These will be interesting proceedings. On the topic of "air transportation professionals" and "expected levels of performance", I recommend highly that you go read this post written by Dr. Tony Kern. It speaks well to this vital topic.


Christine Negroni said...

Hi Frank,
I think you make some very valid points here. It is interesting that the safety board pointed out the error of using the NASA tail plane icing video to train pilots who will be flying an aircraft not prone to tail icing.

Why the pilot and first officer reacted as they did is somewhat less of a mystery when you strip away your characterization that they were
experienced and professional. Very little about the captain indicates professional behavior and his check rides show repeated problems with basic piloting skills. With hundreds of hours on type, he was not a novice, but neither was he notably "experienced"

In writing about the violations of sterile cockpit and the first officer's text messaging from the cockpit, for stories I reported in The New York Times and the Buffalo news, I read and re read the CVR transcript. Its a powerful illustration of crew deficits.

Having said that, it is very important not to crucify this specific crew. Clearly something is very wrong with the safety culture at the airline. The next step has to be to investigate the gulf between safety "policies" and safety practices at the regional carriers. Read more about my thoughts on this at my blog.


starviego said...

The whole official version of what happened is simply not credible. An experienced pilot does not respond to a stall indicator warning by pulling up on the nose at an angle of attack far in excess of even a takeoff climb. Uh uh, something else happened aboard that airplane.

Frank Van Haste said...


Thanks for your input. I guess my feeling is that even a working commercial pilot that ranks in a low quartile on skill sets is unlikely to respond so inappropriately to a stall warning...let alone two such pilots simultaneously. Something really weird happened there and I don't think we understand it...yet.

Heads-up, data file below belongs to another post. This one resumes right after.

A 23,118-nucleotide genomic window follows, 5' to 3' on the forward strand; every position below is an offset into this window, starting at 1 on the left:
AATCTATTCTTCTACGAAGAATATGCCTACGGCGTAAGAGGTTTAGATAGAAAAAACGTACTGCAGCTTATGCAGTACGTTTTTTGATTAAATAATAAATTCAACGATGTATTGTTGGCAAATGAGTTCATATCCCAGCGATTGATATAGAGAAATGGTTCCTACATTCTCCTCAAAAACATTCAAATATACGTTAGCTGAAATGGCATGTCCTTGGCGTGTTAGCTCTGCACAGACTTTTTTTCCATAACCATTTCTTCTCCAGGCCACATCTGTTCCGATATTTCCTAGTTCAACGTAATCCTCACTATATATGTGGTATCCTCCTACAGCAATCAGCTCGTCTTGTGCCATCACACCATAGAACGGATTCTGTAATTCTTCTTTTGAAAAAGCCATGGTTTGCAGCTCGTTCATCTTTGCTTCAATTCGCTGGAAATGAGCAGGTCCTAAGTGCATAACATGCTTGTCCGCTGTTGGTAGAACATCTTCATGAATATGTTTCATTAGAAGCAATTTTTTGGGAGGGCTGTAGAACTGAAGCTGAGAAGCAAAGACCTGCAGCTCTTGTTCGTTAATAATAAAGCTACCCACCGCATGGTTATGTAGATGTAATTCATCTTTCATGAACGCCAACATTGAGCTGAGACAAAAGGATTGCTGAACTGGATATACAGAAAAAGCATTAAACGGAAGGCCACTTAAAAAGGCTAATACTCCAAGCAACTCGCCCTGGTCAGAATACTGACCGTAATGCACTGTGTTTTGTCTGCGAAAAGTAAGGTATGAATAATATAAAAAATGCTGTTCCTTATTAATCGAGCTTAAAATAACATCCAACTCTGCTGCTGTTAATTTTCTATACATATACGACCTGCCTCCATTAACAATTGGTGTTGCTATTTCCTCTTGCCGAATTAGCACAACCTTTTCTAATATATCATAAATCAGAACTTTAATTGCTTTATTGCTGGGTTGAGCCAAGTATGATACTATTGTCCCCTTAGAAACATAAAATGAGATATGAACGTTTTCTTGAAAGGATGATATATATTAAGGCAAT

I also think something else happened on that airplane but I think it happened between the ear-pieces of the two pilots' headsets. We really need to figure it out so that we can fix the (clearly mis-designed) training.

Regards to all,


Dean said...

Hi Frank, I live in Buffalo and actually flew in from Florida hours before 3407 did and there were ice conditions outside but nothing special for us here in Buffalo. I have some aviation experience and have followed the investigation of this crash. Some pilots on other forums made good reference to a n.a.s.a. video about tailplane stalls in which the stalled tailplane forces the stick DOWN and to recover the pilot must pull the stick back and reduce power. I originally thought Capt. Renslow interpreted the stick pusher to be a tail stall even though the dash 8 doesn't seem to be to prone to that. He may have thought it was a tail stall and guessed wrong. Like you and starviego I can't believe he would react to a wing stall by pulling the stick back. Although this is what the N.T.S.B. seems to imply. The N.T.S.B. report also specifically discounts the possibility the pilot interpreted it as a tail stall as posted in line 13 of the report. Frank I totally agree with you on the contradictory info the N.T.S.B. put out in their report. Line 38 of the report which you quoted about winter training for tail stalls makes reference to the importance of not confusing the two. Why add that if they didn't think it was a factor? The N.a.s.a.'s video explains how important it is to feel the difference between a tail or wing stall. A wing stall will shake the airframe where as a tail stall will shake the stick. I can't help but think that Capt. Renslow must have seen that nasa video and interpreted the stick shaker than stick pusher as a tail stall. He should have been flying the plane manually. Although the pilot was probably aware of possible icing I now believe the probable cause was caused by the auto pilot suddenly disengaging as it tried to maintain altitude at low throtle and a possible dirty airframe,followed almost immediately by the activation of stick shaker,than stick pusher and the pilots immediate reaction of pulling than full power which invariably pitched the nose up even more severly. He must have completely lost S.A. long enough so that his actions doomed the flight. Interestingly The N.T.S.B. report mentions little of the pilots reliance on auto pilot when they were at a point in their flight where he should have been flying with the seat of his pants.

Frank Van Haste said...


Thanks for stopping by. I really don't think we've heard the last word about this mishap. Lots of open questions, in my view.


LarryPetro said...

Regarding the strikingly inappropriate responses of Renslow and Shaw to the icing-induced incipient stall, I think it's relevant that: 1) Renslow had previously flown the Saab 340, which does suffer from tail plane stalls, 2) both Renslow and Shaw had been trained by Colgan Air with the NASA icing tail plane stall video, 3) the pilots had discussed their concerns regarding icing conditions during the flight and their lack of experience, and 4) their responses appear to be exactly appropriate for a tail plane stall.

starviego said...